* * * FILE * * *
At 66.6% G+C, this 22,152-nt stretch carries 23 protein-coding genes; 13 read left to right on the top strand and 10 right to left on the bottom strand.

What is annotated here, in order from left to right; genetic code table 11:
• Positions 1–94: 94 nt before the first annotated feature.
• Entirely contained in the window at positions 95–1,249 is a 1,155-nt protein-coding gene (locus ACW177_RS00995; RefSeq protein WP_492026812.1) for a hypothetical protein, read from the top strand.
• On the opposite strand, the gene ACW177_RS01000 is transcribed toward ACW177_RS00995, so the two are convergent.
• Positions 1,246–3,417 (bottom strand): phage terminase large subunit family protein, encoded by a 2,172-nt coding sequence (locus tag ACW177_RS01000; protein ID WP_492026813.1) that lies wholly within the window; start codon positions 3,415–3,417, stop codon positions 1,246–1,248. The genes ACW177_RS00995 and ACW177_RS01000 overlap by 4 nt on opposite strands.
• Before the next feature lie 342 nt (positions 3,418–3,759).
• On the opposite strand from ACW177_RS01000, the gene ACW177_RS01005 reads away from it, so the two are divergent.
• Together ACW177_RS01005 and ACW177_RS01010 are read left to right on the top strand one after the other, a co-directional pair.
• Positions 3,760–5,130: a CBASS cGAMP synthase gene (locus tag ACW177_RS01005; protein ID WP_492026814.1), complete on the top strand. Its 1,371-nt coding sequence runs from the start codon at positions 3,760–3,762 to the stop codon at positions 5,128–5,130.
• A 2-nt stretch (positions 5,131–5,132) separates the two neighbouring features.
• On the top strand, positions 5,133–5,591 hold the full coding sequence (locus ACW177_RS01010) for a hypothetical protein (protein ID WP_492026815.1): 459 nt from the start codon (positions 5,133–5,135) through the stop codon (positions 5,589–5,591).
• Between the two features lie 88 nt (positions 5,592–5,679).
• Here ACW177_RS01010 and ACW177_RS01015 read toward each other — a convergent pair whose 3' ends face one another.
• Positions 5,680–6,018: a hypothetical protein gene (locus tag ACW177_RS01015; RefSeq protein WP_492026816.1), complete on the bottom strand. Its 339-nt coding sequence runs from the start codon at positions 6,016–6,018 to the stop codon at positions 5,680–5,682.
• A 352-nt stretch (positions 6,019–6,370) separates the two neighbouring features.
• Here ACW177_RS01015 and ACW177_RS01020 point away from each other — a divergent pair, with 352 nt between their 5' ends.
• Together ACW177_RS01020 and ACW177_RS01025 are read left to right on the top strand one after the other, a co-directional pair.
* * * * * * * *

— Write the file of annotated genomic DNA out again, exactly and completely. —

At 66.6% G+C, this 22,152-nt stretch carries 23 protein-coding genes; 13 read left to right on the top strand and 10 right to left on the bottom strand.

What is annotated here, in order from left to right; genetic code table 11:
• Positions 1–94: 94 nt before the first annotated feature.
• Entirely contained in the window at positions 95–1,249 is a 1,155-nt protein-coding gene (locus ACW177_RS00995; RefSeq protein WP_492026812.1) for a hypothetical protein, read from the top strand.
• On the opposite strand, the gene ACW177_RS01000 is transcribed toward ACW177_RS00995, so the two are convergent.
• Positions 1,246–3,417 (bottom strand): phage terminase large subunit family protein, encoded by a 2,172-nt coding sequence (locus tag ACW177_RS01000; protein ID WP_492026813.1) that lies wholly within the window; start codon positions 3,415–3,417, stop codon positions 1,246–1,248. The genes ACW177_RS00995 and ACW177_RS01000 overlap by 4 nt on opposite strands.
• Before the next feature lie 342 nt (positions 3,418–3,759).
• On the opposite strand from ACW177_RS01000, the gene ACW177_RS01005 reads away from it, so the two are divergent.
• Together ACW177_RS01005 and ACW177_RS01010 are read left to right on the top strand one after the other, a co-directional pair.
• Positions 3,760–5,130: a CBASS cGAMP synthase gene (locus tag ACW177_RS01005; protein ID WP_492026814.1), complete on the top strand. Its 1,371-nt coding sequence runs from the start codon at positions 3,760–3,762 to the stop codon at positions 5,128–5,130.
• A 2-nt stretch (positions 5,131–5,132) separates the two neighbouring features.
• On the top strand, positions 5,133–5,591 hold the full coding sequence (locus ACW177_RS01010) for a hypothetical protein (protein ID WP_492026815.1): 459 nt from the start codon (positions 5,133–5,135) through the stop codon (positions 5,589–5,591).
• Between the two features lie 88 nt (positions 5,592–5,679).
• Here ACW177_RS01010 and ACW177_RS01015 read toward each other — a convergent pair whose 3' ends face one another.
• Positions 5,680–6,018: a hypothetical protein gene (locus tag ACW177_RS01015; RefSeq protein WP_492026816.1), complete on the bottom strand. Its 339-nt coding sequence runs from the start codon at positions 6,016–6,018 to the stop codon at positions 5,680–5,682.
• A 352-nt stretch (positions 6,019–6,370) separates the two neighbouring features.
• Here ACW177_RS01015 and ACW177_RS01020 point away from each other — a divergent pair, with 352 nt between their 5' ends.
• Together ACW177_RS01020 and ACW177_RS01025 are read left to right on the top strand one after the other, a co-directional pair.